First we shape our structure, then our structures shape us, said Winston Churchill.

The purpose of organization structure is to provide a framework for achieving the predetermined long-term goals or strategy of the organization.

Many organizations are structured in a way that no longer supports the business strategy. The structure often does not accommodate opportunities or deal with threats arising from the internal or external environment, nor does it adequately provide for the achievement of the organization’s outputs and targets. There is no doubt that organization structure affects the levels of performance that an organization can achieve in pursuit of its strategy.

In the past, organizations could survive with poor work environments and without regard to employee needs or total stakeholder satisfaction which includes the satisfaction of worker needs. Yet today, a great divide is evident in both the public and private sectors world-wide. Those organizations that are not creating a work environment that provides total stakeholder satisfaction are being out-performed by those that can. To survive and thrive in the future, organizations have to be restructured in line with a better understanding of how organizations work, and redesigned to accommodate the changing values and rising expectations of a new generation of employees.


Organizations need to adapt to the changing values and expectations of their stakeholders. This means the successful implementation of the essential components of team performance. This month we are talking about organisation structure - as Bill Creech said: There have been warnings of the many problems with the centralized, functionalized, matrix approach – but they have gone unheeded in even the most astute management circles. 

Organizations that can provide a better working life for employees as well as producing a better quality product for external customers are holding the competitive advantage. The divide is evident in productivity, performance and, in the end, survival.


Many organizations today have policies, structures and management styles which perpetuate a work environment out of alignment with current employee needs. Past management practices and past leader-ship styles are still being applied, even though they are not in touch with the needs of the employees. Teams, rather than traditional structures, create the conditions that motivate people.


The overriding feature of the modern team-based structure is that it is designed around empowered teams responsible for autonomous outputs, rather than any functional or historical considerations. This structure is also characterised by the elimination of reporting levels and the simultaneous acceptance of additional responsibility by team members. Unlike the matrix structure, the teams and the overall structure itself is permanent. 

The advantages of a modern team-based structure include:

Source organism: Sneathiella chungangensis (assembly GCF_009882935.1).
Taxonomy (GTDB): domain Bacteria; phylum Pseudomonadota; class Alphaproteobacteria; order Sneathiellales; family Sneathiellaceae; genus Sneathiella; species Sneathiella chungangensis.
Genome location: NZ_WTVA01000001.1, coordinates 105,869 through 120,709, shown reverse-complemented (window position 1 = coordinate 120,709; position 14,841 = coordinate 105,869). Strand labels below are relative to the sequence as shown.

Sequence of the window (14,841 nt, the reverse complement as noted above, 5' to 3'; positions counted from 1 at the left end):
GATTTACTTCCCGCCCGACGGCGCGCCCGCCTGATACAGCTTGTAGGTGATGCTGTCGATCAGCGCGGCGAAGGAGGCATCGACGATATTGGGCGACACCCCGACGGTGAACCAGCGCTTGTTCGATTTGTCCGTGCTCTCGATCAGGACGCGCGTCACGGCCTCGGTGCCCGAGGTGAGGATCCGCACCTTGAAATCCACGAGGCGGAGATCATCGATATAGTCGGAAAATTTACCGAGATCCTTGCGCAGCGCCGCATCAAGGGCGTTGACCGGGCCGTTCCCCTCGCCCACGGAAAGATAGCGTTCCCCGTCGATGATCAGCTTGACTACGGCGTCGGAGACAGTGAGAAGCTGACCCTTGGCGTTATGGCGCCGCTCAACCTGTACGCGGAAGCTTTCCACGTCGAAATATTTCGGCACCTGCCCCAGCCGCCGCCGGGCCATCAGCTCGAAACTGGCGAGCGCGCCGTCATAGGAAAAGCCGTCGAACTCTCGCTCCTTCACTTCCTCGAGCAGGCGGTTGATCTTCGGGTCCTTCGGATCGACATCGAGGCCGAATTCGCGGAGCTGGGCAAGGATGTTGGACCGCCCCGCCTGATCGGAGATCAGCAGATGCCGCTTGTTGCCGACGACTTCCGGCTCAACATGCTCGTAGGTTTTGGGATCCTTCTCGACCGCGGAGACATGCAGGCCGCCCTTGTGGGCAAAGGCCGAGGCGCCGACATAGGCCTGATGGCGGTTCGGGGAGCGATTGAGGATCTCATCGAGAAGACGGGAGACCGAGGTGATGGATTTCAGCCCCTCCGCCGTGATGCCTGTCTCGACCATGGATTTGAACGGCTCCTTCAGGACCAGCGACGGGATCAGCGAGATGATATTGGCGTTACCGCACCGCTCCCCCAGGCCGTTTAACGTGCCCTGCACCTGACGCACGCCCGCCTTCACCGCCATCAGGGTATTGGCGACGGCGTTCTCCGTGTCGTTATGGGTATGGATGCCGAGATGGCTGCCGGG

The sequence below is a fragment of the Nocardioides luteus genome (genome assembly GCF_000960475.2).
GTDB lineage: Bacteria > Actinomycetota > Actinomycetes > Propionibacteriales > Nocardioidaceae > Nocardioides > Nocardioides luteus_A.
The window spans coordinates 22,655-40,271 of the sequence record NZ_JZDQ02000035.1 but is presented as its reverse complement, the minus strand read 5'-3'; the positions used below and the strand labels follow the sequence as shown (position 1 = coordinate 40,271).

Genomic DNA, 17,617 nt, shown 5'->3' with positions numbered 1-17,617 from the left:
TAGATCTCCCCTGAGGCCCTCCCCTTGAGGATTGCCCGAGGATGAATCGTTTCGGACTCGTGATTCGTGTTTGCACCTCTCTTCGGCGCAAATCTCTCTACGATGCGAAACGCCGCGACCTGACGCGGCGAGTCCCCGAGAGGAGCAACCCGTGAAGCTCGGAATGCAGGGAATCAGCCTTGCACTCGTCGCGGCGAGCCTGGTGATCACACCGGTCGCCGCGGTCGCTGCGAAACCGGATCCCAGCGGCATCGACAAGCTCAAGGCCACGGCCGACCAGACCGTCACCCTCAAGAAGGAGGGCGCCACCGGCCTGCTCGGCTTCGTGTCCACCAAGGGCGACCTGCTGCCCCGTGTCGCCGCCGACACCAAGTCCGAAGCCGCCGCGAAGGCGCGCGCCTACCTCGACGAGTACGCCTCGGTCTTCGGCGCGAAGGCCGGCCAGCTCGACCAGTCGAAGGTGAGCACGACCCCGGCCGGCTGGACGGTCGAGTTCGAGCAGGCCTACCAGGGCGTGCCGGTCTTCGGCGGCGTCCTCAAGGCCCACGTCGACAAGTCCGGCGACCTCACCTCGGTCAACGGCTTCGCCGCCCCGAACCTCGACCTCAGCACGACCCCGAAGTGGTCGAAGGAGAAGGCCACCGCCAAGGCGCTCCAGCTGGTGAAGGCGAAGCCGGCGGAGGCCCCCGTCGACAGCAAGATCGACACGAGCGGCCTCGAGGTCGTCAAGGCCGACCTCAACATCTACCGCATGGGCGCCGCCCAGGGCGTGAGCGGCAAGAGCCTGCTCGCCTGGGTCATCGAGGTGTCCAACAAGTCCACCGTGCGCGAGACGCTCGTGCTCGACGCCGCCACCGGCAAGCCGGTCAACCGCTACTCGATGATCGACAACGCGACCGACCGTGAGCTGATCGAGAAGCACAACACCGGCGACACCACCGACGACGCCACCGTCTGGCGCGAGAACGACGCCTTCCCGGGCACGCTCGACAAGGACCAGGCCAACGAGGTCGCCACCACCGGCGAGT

• It is based on the sound logic of the core value-adding systems of the organization, and is therefore easily understandable (for example, team 1 for process 1; team 2 for process 2 – the flow follows function).
  • The flat structure eliminates managerial levels thereby facilitating communication.
  • The total number of people required is usually fewer than in traditional structures.
  • It is the best structure for obtaining a clear definition of outputs, performance measures and targets; and for reaching the targets. This in turn facilitates workforce empowerment and job satisfaction together with technical results. 

Achieving the optimal organization structure begins with a question: Given a blank piece of paper and all
the developments in technology, information systems, increased understanding of human resources,
quality principles and the importance of the customer, how would we change our structure today to best achieve total stakeholder satisfaction?


The ideal structure would best suit the goals of long-term productivity gains and the needs of all employees in view of their changing values. The focus must shift to the creation of an environment where employees want to deliver results. This can be achieved by giving people what they need. And what people need is a sense of belonging; a unified sense of direction; meaningful work; challenge and goals; feedback on the results of their work; and an environment where contribution and excellence are encouraged. In short, the essential components of team performance must be embedded in the organization.
It is our contention that there is no one organization structure that is best. The best approach is a contingency approach; one which, ignoring dogma, determines the best structure in terms of the following criteria. 

What structure is:

  • best able to support or continue to support the overall business strategy;
  • best able to accommodate the opportunities and deals with the threats arising from the internal and external environment;
  • best able to achieve autonomous outputs, measures and targets;
  • best able to satisfy the current needs and values of all employees? 

Detailed references and additional information can be provided on request, and questions are welcome.
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